The "Hey Y'All" soundtrack is the soundtrack to our TV show, which is called "Hey, Y'All," and that's why we call it the 'Hey, Y'All" soundtrack. Makes sense. We don't actually have a TV show, but if we did, it would be called "Hey, Y'All," and this would be the soundtrack, called the "Hey, Y'All" soundtrack. Well, that's a great idea, I think, but that's just me speaking, from being part of Y'All and part of "Hey, Y'All," one of the stars, I would think, of "Hey, Y'All," right? Yes, half of all the stars, you are half of all the stars. Well, that's very nice of you, thank you. Well, why don't you describe our music. Well, you do the describing of our music, because I'm never good at this, because it's a hard thing to do. Well, some folks would call our music country. Others would call it folk music. It's a little bit of both of those things, especially, as most of the stuff has kind of a country, kind of traditional maybe 50s and 60s country feel because of the instrumentation. I'd say it shows a variety feel though. People have…..it certainly does, it's not just the country, not to scare off the folks who don't like the country, because there's kids songs, and jingles. I was going to go on and say that. Country's one of those that people sometimes say, oh, I don't like country music, I don't like it. Well, why would anybody say that? Well, you've heard it. And if you are that person you should listen to our CD because a lot of our fans have said, I don't like country music. People don't say, I don't like children's music, well, some do. Some do. But they would like these children's songs, too. We like country music and children's music. They're not all children's songs. It's American music, plain and simple. Period. Don't even go on. Stop. That's it.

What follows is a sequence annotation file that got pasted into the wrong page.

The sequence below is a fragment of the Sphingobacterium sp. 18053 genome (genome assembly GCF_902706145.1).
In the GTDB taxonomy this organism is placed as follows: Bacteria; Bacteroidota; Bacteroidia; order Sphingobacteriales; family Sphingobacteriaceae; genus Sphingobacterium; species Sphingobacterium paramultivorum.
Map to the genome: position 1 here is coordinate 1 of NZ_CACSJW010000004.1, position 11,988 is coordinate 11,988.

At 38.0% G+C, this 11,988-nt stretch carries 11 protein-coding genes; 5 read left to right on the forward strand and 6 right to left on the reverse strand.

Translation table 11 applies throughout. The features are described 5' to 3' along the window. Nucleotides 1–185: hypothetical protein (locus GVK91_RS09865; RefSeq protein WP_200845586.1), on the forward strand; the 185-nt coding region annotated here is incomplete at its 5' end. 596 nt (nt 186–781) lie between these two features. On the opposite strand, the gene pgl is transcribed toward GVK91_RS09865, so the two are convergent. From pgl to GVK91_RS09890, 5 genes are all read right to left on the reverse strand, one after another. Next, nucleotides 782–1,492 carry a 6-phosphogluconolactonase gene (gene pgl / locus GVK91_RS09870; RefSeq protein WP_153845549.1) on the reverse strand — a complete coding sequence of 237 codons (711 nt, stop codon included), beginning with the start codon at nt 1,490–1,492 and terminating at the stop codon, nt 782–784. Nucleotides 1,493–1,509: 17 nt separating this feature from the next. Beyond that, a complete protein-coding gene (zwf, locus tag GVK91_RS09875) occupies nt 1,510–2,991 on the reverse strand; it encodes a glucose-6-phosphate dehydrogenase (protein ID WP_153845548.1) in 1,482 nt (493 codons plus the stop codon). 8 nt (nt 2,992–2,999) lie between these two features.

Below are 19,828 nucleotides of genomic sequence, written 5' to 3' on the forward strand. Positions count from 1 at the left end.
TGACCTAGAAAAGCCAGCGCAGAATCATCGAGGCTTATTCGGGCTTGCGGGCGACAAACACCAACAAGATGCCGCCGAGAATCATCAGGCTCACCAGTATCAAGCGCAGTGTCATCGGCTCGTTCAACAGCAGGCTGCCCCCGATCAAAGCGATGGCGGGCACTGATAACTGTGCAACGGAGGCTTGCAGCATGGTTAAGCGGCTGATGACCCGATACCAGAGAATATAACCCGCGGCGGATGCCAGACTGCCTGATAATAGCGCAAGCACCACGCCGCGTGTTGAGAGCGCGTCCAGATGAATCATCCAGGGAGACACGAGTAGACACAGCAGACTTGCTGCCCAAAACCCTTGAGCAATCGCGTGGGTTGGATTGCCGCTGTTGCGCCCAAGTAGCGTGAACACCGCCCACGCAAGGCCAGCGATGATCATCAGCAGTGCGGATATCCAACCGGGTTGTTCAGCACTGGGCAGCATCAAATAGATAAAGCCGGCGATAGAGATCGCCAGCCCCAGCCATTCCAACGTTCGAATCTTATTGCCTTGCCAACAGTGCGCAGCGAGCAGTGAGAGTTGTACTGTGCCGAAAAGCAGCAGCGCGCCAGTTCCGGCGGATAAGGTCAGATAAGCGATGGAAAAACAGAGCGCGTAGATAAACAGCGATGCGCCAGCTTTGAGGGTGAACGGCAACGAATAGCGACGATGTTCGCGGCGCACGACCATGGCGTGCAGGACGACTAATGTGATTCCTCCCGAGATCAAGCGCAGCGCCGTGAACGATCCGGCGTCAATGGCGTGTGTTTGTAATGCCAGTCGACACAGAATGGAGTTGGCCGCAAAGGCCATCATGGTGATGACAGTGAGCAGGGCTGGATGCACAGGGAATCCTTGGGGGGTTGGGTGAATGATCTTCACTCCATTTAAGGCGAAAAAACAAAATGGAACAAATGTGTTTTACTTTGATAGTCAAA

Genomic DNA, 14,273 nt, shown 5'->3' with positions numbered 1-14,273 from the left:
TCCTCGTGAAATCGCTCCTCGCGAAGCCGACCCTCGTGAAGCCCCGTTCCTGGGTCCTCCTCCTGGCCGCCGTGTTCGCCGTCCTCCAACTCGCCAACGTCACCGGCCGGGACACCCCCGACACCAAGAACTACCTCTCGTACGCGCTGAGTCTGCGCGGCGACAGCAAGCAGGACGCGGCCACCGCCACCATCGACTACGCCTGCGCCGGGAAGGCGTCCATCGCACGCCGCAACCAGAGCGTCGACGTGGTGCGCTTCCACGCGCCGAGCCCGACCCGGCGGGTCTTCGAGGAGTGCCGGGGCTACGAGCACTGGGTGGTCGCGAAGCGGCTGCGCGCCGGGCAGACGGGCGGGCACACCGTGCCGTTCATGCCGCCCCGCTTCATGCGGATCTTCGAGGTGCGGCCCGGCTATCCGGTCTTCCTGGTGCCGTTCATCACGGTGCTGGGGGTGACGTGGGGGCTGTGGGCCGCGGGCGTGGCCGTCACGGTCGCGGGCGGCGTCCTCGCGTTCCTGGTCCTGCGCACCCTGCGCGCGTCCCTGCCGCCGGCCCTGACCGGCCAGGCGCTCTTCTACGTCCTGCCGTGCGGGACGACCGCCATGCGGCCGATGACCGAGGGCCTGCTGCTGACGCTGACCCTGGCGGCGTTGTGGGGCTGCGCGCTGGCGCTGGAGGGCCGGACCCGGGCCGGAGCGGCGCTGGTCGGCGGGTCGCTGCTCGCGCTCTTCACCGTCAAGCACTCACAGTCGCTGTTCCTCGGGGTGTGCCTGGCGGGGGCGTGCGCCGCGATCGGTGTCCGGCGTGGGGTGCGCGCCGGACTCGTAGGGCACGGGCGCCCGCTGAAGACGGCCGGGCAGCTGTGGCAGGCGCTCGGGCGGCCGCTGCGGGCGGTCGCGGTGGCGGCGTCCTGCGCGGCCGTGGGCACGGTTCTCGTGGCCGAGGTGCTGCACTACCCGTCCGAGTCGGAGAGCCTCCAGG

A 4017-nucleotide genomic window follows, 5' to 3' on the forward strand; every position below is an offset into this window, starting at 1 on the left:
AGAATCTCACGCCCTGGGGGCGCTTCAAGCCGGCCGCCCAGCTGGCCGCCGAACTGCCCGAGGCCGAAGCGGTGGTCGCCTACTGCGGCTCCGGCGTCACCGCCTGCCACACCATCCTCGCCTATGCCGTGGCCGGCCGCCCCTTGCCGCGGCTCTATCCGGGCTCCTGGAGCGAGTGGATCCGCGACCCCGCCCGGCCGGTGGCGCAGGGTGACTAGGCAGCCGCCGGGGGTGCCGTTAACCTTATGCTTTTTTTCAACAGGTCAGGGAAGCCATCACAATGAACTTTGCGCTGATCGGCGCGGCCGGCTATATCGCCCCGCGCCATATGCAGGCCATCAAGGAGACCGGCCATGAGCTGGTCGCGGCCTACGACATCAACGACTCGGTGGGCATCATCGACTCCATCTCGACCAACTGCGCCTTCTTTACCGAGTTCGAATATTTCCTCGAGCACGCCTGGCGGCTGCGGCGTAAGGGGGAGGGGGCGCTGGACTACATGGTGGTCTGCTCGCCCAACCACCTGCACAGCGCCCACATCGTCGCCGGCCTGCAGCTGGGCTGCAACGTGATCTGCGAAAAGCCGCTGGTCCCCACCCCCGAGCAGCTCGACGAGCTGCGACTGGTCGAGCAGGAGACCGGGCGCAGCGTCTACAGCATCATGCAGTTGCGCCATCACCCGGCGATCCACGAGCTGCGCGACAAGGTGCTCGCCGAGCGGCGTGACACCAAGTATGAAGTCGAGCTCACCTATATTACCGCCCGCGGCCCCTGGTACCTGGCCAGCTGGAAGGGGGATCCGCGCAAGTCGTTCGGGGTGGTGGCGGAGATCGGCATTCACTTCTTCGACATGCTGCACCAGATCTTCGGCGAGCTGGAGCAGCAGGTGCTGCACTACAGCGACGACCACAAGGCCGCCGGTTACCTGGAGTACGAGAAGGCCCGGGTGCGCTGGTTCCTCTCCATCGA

So I guess we'll move on to the next part of this little radio tidbit, which would be I guess a big thing to tell these people is that we're a couple. I guess they would want to know that. And some people would say, do you really want people to know that you're a couple? Do we want people to know that we're a couple, Steven? You just told them, so it's too late. Well I know but now we can look back in retrospect at what I have done wrong, or have I done anything wrong? That's what we're asking ourselves here. Do they know? Should they know? I'm going to let you answer it cause you're the quiet one. I think it doesn't matter to me if they know or not. Well, it doesn't matter to me either. We can go and talk about it. I think it's kind of clear when people see us. It's not always though. A lot of times people will write us and say, are you a couple? Or am I just making up things? So what do we say to those people? Well, we wouldn't lie, we weren't raised that way. So the answer would be yes, right? Yes, the answer to that question is yes. If someone were to ask us that, I don't think anyone did though. No one ever has, they just wonder, inside, so that's why…is it important for us to…is there any, is it important to be Out, so to speak, and that's a big word that kind of scares us sometimes, because, out, I mean…we are who we are, and we sing what we sing. Oh, that's deep. Shut up. No, it's deep, no, I'm serious, that was kind of deep. It wasn't real shallow. This is about Y'All, you and me, Steven, Jaybird and Steven.